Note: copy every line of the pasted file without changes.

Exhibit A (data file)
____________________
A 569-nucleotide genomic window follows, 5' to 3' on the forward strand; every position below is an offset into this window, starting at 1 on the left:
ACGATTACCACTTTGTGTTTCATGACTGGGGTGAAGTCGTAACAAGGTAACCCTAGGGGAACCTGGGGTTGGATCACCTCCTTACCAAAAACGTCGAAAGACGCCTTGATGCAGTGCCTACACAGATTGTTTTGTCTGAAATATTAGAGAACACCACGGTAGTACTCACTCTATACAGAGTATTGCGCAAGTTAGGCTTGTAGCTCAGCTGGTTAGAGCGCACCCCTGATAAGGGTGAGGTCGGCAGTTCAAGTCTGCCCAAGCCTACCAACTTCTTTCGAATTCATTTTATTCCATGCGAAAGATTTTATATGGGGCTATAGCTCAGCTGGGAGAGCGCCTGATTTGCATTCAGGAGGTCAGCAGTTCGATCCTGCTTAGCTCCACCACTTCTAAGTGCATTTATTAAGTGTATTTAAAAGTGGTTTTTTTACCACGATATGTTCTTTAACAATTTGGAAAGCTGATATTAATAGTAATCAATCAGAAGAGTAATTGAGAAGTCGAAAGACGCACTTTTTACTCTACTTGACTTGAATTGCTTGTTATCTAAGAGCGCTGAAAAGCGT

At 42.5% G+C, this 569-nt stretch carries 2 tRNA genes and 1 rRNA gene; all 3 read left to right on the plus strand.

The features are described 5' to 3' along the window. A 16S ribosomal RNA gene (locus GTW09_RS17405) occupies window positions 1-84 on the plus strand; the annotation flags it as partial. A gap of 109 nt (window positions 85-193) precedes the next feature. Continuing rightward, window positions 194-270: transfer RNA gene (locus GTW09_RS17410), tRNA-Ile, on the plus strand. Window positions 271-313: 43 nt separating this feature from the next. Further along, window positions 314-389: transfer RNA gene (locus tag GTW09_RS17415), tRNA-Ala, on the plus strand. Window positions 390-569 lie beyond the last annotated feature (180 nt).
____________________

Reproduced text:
A 569-nucleotide genomic window follows, 5' to 3' on the forward strand; every position below is an offset into this window, starting at 1 on the left:
ACGATTACCACTTTGTGTTTCATGACTGGGGTGAAGTCGTAACAAGGTAACCCTAGGGGAACCTGGGGTTGGATCACCTCCTTACCAAAAACGTCGAAAGACGCCTTGATGCAGTGCCTACACAGATTGTTTTGTCTGAAATATTAGAGAACACCACGGTAGTACTCACTCTATACAGAGTATTGCGCAAGTTAGGCTTGTAGCTCAGCTGGTTAGAGCGCACCCCTGATAAGGGTGAGGTCGGCAGTTCAAGTCTGCCCAAGCCTACCAACTTCTTTCGAATTCATTTTATTCCATGCGAAAGATTTTATATGGGGCTATAGCTCAGCTGGGAGAGCGCCTGATTTGCATTCAGGAGGTCAGCAGTTCGATCCTGCTTAGCTCCACCACTTCTAAGTGCATTTATTAAGTGTATTTAAAAGTGGTTTTTTTACCACGATATGTTCTTTAACAATTTGGAAAGCTGATATTAATAGTAATCAATCAGAAGAGTAATTGAGAAGTCGAAAGACGCACTTTTTACTCTACTTGACTTGAATTGCTTGTTATCTAAGAGCGCTGAAAAGCGT

At 42.5% G+C, this 569-nt stretch carries 2 tRNA genes and 1 rRNA gene; all 3 read left to right on the plus strand.

The features are described 5' to 3' along the window. A 16S ribosomal RNA gene (locus GTW09_RS17405) occupies window positions 1-84 on the plus strand; the annotation flags it as partial. A gap of 109 nt (window positions 85-193) precedes the next feature. Continuing rightward, window positions 194-270: transfer RNA gene (locus GTW09_RS17410), tRNA-Ile, on the plus strand. Window positions 271-313: 43 nt separating this feature from the next. Further along, window positions 314-389: transfer RNA gene (locus tag GTW09_RS17415), tRNA-Ala, on the plus strand. Window positions 390-569 lie beyond the last annotated feature (180 nt).